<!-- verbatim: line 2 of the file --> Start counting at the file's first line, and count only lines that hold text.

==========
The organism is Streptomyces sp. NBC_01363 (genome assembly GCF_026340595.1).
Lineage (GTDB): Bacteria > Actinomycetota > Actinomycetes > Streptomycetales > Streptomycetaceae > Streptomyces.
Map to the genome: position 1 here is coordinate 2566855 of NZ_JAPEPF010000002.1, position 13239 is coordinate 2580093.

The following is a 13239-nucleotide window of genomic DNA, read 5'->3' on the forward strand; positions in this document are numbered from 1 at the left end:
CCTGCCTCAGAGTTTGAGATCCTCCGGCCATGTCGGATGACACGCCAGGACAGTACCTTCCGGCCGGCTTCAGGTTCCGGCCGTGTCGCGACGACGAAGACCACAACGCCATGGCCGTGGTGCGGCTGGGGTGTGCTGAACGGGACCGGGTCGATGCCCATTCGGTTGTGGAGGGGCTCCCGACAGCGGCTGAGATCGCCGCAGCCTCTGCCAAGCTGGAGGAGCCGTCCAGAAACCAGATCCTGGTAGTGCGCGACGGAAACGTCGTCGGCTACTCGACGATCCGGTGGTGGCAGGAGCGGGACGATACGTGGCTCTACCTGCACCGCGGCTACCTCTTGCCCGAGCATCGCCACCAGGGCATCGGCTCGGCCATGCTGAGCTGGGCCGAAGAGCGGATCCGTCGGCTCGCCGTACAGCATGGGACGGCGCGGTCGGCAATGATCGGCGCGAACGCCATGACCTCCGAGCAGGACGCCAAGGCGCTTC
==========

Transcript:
Lineage (GTDB): Bacteria > Actinomycetota > Actinomycetes > Streptomycetales > Streptomycetaceae > Streptomyces.